This topic has two different approaches based on the EPiServer CMS product version. The last CMS version R2 has already integrated the configuration provider, under EPiServer.Security, so in this version the Active Directory (AD) integration is really simple. In the other hand, for previous versions, we have to do a manual configuration, in this case we have to download the source code from the EPiServer community website.
Note: A difference of Sitecore AD Integration and the EPiServer’s R2 integration is that this functionality is not part of the main installation therefore you have to download the Sitecore CMS Active Directory module that provides the integration of AD domain users and groups available into Sitecore CMS as Sitecore users and Sitecore roles. Sitecore's Active Directory Module
In this post I will focus in the R2 CMS version and finally I will talk about another approach to manage users and groups and their access right within the admin control panel.
We need an Active Directory domain and a web server with EPiServer CMS 5. This web server doesn’t have to be included as a member of the AD domain but all the integration requires an AD user with permissions to communicate with the AD domain controller.
Integration with EPiServer CMS 5 R2
Basically this configuration requires some changes on the web.config file, the first change is under the memebership section, the second change is under roleManager section and the last one is related to the authorizations depending on each location (CMS modes):
- membership provider section:
<membership defaultProvider="ActiveDirectoryMembershipProvider" userIsOnlineTimeWindow="10">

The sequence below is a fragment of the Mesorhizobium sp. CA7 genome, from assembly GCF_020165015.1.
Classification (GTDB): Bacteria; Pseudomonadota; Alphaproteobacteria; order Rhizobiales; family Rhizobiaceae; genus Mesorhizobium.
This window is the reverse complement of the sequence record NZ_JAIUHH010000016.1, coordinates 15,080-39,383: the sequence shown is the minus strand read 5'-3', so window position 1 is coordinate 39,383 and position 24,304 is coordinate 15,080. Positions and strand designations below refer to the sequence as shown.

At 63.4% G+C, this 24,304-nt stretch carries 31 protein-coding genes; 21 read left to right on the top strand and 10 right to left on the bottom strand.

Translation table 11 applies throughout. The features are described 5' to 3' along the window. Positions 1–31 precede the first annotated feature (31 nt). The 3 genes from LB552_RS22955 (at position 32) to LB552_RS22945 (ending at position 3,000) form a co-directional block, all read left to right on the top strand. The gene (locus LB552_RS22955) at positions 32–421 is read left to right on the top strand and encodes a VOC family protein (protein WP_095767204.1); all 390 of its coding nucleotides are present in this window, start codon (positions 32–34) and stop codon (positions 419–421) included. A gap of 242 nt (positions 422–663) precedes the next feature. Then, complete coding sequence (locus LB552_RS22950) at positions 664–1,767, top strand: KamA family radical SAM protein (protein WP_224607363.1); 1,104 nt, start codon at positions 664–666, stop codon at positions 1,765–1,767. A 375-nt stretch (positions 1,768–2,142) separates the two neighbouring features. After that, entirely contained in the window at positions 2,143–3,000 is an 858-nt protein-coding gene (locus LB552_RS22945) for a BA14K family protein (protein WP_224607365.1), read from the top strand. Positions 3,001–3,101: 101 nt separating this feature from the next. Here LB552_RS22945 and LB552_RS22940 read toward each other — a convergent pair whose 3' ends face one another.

<add name="ActiveDirectoryMembershipProvider" type="System.Web.Security.ActiveDirectoryMembershipProvider, System.Web, Version=188.8.131.52, Culture=neutral, PublicKeyToken=b03f5f7f11d50a3a"
enableSearchMethods="true" attributeMapUsername="sAMAccountName" />
You just have to complete the connectionUsername="" and connectionPassword="" using a user account with appropriate permissions to read all properties, read groups names, read groups attributes, members and memberOf. The connectionStringName should match with the server path and certain attributes according with your Active Directory server. The basic structure of this connection string has the following format:
<add name="ActiveDirectoryProviderConnection" connectionString="LDAP://ServerURL/DC=domain,DC=COM"/>
After adding this configuration you have to define the membership attribute defaultProvider=”ActiveDirectoryMembershipProvider”
In this example we use the attribute attributeMapUsername="sAMAccountName" to authenticate users using the Windows Logon Name, so you can switch the type of user name changing this attribute value. Is very important to keep in consideration that if you change this value after you had assigned any access right permission ALL the profile information with the users’ specific security configuration will be deleted.
- roleManager provider section: